If you feel anxious or depressed and/or feel you didn’t have the best start in life, consider cognitive behavioural therapy. It’s a wonderful way to start changing the way you see the world and this in turn will help you to feel more content. I am talking from personal experience and I highly recommend it.

Mandy X


What to do when you’re worrying too much


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What to do when you’re worrying too much

1) Remind yourself that it won’t last forever

Change is inevitable and the wheel of life trundles on. Use this to your advantage when life feels miserable – things will change, new chapters will emerge.

2) Try to look at your situation in another way

Ask yourself if there is another way to look at your situation/your worries. Have you thought of all the different aspects? Where is the evidence for your thinking? Is your thinking accurate or are you basing your thinking on assumptions? Try to focus on the facts and be more rational about what is happening. Take the emotion out of the equation as much as possible.

3) Be aware that you’re experiencing life, like everyone else is

Welcome to the human race. You wouldn’t belong here if you didn’t experience ups and downs. It’s a part of life so keep the ‘downs’ in perspective and give yourself a pat on the back for surviving the lessons of life.

4) Distract yourself

Too much time is never good for a wandering worried mind. If you can do something about your worries, do it and then distract yourself. If there is nothing you can presently do then distract yourself until such time when control is back in your ‘court’.

5) Look at the facts, ignore assumptions and “what ifs”

Often we live our lives in our heads. The reality may be very different to what we FEEL is going on for us. We may feel lonely and scared and feel unloved and from this thinking we may withdraw and listen in to our inner dialogue of how useless and lacking in value we are. The reality may be very different and others may find you incredibly loveable and wonderful, if only they could find you…which they won’t because you are hiding and feeling sorry for yourself. Learn to separate emotional thinking from what the reality is.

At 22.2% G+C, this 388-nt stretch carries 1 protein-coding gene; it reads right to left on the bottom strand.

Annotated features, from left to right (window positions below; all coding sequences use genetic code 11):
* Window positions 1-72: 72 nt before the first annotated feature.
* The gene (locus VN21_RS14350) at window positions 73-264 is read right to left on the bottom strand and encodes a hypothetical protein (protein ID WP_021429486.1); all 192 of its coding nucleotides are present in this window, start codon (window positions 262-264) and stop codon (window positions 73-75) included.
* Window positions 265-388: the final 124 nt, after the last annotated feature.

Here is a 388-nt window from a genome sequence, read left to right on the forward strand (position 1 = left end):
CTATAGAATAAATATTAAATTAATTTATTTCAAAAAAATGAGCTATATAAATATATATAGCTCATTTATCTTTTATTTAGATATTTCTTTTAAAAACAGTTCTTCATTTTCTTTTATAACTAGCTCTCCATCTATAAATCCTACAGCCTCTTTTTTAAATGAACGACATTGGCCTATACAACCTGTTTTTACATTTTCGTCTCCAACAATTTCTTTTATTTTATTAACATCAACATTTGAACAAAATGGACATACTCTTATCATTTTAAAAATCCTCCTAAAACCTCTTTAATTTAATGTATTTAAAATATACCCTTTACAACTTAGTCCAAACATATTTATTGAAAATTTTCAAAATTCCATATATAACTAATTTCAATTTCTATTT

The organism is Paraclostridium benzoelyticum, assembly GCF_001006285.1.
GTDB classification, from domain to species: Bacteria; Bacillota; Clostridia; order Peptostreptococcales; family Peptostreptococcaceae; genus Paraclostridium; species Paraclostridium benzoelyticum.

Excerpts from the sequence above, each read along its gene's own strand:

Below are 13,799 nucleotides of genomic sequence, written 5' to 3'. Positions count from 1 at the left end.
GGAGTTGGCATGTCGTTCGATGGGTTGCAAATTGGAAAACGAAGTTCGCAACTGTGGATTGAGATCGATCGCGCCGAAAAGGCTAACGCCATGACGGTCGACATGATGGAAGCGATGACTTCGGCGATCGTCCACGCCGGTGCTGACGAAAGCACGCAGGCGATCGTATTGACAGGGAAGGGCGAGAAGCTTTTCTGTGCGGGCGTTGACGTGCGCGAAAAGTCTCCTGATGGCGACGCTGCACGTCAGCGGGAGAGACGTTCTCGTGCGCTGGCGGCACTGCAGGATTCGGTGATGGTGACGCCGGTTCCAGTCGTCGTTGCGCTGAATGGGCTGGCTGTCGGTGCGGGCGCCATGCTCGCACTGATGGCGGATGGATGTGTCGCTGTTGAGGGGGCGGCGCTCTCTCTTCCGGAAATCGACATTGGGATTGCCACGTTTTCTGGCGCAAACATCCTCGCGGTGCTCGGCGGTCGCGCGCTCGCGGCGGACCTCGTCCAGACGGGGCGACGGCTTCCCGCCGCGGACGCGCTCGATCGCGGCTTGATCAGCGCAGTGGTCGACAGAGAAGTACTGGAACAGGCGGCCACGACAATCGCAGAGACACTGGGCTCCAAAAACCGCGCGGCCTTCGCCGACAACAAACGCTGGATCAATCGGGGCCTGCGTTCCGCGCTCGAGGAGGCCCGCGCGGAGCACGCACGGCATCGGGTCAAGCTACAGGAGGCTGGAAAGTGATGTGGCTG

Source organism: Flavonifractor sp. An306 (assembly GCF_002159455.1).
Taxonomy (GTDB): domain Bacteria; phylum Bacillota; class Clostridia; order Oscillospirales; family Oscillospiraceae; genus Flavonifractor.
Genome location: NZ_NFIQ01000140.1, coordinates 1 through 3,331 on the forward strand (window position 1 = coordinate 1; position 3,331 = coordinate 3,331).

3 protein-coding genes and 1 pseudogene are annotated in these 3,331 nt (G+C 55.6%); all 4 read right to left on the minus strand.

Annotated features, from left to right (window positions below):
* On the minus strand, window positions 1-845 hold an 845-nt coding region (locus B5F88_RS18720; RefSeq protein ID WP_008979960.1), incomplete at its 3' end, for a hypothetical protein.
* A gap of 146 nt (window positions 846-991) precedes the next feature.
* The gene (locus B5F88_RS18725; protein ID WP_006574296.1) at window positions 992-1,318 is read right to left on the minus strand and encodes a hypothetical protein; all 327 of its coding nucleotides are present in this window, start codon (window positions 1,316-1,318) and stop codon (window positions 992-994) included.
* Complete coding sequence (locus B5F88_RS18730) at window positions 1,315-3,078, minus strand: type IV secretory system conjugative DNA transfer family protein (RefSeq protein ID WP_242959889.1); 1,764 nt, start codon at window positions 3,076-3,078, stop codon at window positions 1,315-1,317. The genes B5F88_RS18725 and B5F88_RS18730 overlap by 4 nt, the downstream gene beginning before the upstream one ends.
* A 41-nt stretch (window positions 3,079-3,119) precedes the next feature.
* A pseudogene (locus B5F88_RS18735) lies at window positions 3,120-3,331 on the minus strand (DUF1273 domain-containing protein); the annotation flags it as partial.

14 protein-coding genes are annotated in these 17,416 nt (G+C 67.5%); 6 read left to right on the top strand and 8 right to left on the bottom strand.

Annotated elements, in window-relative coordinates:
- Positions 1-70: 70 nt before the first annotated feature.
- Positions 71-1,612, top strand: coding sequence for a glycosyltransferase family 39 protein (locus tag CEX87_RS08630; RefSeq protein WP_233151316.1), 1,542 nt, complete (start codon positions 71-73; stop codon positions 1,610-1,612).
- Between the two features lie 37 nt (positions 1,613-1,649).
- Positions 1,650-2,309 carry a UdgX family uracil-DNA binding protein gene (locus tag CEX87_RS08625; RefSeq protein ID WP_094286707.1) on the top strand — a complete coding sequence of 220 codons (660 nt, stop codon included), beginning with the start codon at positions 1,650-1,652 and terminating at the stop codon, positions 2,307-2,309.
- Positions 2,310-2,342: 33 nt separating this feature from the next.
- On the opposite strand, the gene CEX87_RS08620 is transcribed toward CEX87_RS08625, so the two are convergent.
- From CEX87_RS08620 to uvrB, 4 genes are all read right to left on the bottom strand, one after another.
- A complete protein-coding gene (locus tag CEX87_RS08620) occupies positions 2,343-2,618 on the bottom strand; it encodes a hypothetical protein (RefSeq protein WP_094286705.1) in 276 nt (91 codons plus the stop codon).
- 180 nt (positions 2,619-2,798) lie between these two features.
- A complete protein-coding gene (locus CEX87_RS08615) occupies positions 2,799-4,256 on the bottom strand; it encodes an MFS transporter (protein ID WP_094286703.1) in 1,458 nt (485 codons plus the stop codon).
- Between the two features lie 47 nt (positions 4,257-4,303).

Remember this: the map (your thinking and perceptions about the world around you) is NOT the territory (the actual reality of what is going on and how others may perceive you).

6) Be aware of your “triggers”

Triggers ignite emotional responses and that’s when we begin to feel out of control. When you know what your triggers are – for example, feeling insecure, being around a certain person or being in a situation where you feel helpless you can develop strategies to avoid these situations or have a system in place to manage the situation.

We all worry too much…we all subject ourselves to unnecessary mental torture but you can stop this masochistic behaviour and learn to talk to yourself in a kind way, ignore emotional thinking and distract yourself when you feel worry taking over. Learn to enjoy the moment.

Mandy X

Photo by erin leigh mcconnell